Politics & Policy

Bernard H. Siegan, R.I.P.

Bernard H. Siegan, R.I.P.

Two of Ronald Reagan’s lower-court appointments went down in flames. One was Jefferson Sessions, whose nomination never made it to the Senate floor. Another was our colleague Bernard H. Siegan, Distinguished Professor of Law at the University of San Diego, who died Monday at the age of 82. Bernie’s nomination was defeated in committee in 1988 on a party-line vote (making him the first “borking” victim after Bork).

Sessions went on to be elected to the U.S. Senate in 1996 and reelected in 2002–quite a feat for a person accused of being out of the mainstream. Bernie, a kind and gentle soul, took a somewhat different direction. He changed the way America understood a fundamental human right.

Bernie Siegan was a stalwart voice for economic liberty under the Constitution. A law professor at San Diego from 1973 until his death this week, Siegan’s books and articles–and his winsome but tireless public speaking–made him one of the key legal and constitutional thinkers in the movement of ideas which became the Reagan Revolution.

Richard Epstein at the University of Chicago Law School calls Bernie’s Economic Liberties and the Constitution the opening salvo in the revival of the property-rights movement. “With great attention to historical detail,” Epstein says, “Siegan effectively questioned the conventional wisdom of the day that Congress and the States had broad powers to restrict the use of property rights. He was a wise and humane figure.”

Bernie’s unconventional idea can be summarized, with just a little bit of license, this way: What’s yours is yours, what’s mine is mine, and the government does not have unlimited power to take that property or to tell us what to do with it.

Who could have given him such a crazy idea? Well, James Madison for one. Madison wrote:

Government is instituted to protect property of every sort; as well that which lies in the various rights of individuals, as that which the term particularly expresses. This being the end of government, that alone is a just government, which impartially secures to every man, whatever is his own.

Bernie set out in the 1970s to convince the country that the right to private property and the right to earn an honest living in the marketplace were every bit as important as the right to free speech and the right to vote. By the 1990s, Bernie’s ideas were becoming increasingly well known–not just in conservative and libertarian think tanks, but in wider legal circles. A movement was being born.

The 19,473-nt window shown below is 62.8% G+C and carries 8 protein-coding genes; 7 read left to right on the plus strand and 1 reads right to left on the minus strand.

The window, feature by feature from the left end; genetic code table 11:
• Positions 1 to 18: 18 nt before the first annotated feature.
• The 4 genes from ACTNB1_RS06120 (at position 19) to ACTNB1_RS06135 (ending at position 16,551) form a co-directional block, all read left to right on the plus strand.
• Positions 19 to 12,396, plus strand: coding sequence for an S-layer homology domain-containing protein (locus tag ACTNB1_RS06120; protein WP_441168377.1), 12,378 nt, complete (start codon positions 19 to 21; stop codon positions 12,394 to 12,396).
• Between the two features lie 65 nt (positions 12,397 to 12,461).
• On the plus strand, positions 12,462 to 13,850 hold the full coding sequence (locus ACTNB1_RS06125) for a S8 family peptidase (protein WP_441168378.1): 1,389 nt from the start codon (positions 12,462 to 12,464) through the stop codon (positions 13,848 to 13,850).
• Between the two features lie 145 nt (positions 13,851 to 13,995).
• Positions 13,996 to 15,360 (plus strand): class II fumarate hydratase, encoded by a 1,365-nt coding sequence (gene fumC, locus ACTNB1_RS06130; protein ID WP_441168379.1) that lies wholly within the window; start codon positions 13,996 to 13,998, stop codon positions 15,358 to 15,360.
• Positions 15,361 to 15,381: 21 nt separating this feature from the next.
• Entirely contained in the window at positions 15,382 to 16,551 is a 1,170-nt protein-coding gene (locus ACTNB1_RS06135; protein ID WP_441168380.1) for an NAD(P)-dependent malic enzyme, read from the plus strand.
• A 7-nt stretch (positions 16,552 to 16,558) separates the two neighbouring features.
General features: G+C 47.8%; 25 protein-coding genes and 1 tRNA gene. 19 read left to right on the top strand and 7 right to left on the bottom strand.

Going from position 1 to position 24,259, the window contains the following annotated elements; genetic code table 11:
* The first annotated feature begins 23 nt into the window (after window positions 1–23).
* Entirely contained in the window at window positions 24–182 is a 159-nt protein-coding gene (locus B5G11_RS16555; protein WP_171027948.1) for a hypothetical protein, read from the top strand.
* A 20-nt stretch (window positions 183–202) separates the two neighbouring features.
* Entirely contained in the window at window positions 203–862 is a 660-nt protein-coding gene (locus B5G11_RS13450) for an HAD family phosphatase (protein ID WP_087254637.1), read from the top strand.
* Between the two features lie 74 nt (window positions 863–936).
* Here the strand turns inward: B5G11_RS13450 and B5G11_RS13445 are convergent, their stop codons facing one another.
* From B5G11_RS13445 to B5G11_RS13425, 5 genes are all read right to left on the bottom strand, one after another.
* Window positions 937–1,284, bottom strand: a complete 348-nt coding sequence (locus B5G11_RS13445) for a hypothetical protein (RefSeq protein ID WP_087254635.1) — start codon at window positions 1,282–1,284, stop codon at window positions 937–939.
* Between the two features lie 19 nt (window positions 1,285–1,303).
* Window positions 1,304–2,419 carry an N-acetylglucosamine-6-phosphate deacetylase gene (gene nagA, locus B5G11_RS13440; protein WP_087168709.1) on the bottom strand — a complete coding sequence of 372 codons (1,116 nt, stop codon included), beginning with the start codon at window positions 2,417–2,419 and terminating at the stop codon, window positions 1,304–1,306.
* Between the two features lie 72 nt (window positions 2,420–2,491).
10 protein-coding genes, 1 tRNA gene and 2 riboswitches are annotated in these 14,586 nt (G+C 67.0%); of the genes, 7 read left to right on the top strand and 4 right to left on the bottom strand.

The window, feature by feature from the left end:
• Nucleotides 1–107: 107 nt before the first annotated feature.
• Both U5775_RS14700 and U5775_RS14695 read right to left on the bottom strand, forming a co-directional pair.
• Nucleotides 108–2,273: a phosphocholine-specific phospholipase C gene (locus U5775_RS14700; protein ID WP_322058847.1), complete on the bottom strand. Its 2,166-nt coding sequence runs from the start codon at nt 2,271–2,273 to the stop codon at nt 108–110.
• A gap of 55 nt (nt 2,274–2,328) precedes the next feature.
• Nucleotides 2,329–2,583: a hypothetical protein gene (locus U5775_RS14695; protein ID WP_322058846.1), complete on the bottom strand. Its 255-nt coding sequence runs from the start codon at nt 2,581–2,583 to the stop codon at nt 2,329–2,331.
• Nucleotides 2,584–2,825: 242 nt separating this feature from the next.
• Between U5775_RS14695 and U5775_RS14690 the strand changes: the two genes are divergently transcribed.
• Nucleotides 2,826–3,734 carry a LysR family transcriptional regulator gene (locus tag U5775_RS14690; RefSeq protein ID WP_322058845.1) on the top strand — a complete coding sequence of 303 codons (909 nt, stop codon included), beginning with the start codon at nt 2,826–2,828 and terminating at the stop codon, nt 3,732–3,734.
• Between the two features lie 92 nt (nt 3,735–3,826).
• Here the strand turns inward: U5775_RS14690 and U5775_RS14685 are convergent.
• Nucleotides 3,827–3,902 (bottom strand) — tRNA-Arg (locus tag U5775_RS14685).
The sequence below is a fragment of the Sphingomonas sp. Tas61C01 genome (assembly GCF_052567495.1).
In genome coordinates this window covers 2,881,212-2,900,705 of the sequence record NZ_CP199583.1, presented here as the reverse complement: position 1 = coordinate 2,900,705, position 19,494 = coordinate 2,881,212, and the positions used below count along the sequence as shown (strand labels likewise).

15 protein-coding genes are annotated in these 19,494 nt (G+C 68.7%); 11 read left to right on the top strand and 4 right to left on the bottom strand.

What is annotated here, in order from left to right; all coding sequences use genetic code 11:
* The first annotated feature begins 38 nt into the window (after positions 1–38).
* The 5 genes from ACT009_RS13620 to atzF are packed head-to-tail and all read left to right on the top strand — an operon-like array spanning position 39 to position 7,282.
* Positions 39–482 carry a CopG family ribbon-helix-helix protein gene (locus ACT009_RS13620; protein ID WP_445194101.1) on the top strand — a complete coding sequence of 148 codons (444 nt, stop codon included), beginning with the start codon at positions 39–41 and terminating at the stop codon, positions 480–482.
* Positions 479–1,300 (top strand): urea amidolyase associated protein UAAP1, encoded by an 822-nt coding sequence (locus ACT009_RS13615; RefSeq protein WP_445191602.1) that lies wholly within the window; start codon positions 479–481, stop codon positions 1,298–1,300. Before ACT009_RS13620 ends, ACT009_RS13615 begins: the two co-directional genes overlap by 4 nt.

In 1991, the Institute for Justice, a libertarian public-interest law firm, was founded in Washington in significant part to pursue Bernie’s vision and that of fellow thinkers in the property rights movement. Other conservative public-interest law firms around the country soon joined in.

The greatest victories so far have been in the minds and hearts of Americans. No longer is the idea of “property rights” hopelessly out of date. To the mantra that property rights should always take second place to human rights, there is a cogent reply: Property rights are human rights. This is well understood in the former Communist lands. It is also becoming increasingly well understood in Detroit and in New London, Connecticut.

The Michigan supreme court’s 2004 decision in County of Wayne v. Hathcock is one of the more tangible victories of the movement to date. In that case, the court overruled its infamous 1981 Poletown decision, which had allowed the City of Detroit to bulldoze an entire neighborhood with more than 1,000 homes, 600 businesses, and a number of churches, so General Motors could build an auto plant. Calling Poletown “a radical departure from fundamental constitutional principles,” the court acted “in order to vindicate our constitution, protect the people’s property rights and preserve the legitimacy of the judicial branch as the expositor, not creator, of fundamental law.”

Kelo v. City of New London, a case uncomfortably similar to Poletown, was, of course, a major setback before the U.S. Supreme Court. But Kelo had four dissenters–something that would have been unthinkable in the days before Bernie Siegan and the property-rights movement. And the overwhelmingly negative public reaction to Kelo is likely, if anything, to strengthen Americans’ insistence on fundamental property rights and basic economic liberties.

Bernie Siegan was a sweet, funny, optimistic man. We wish we could have kept this gentle Reagan Revolutionary with us a little longer.

Gail Heriot and Maimon Schwarzschild are professors of law at the University of San Diego.


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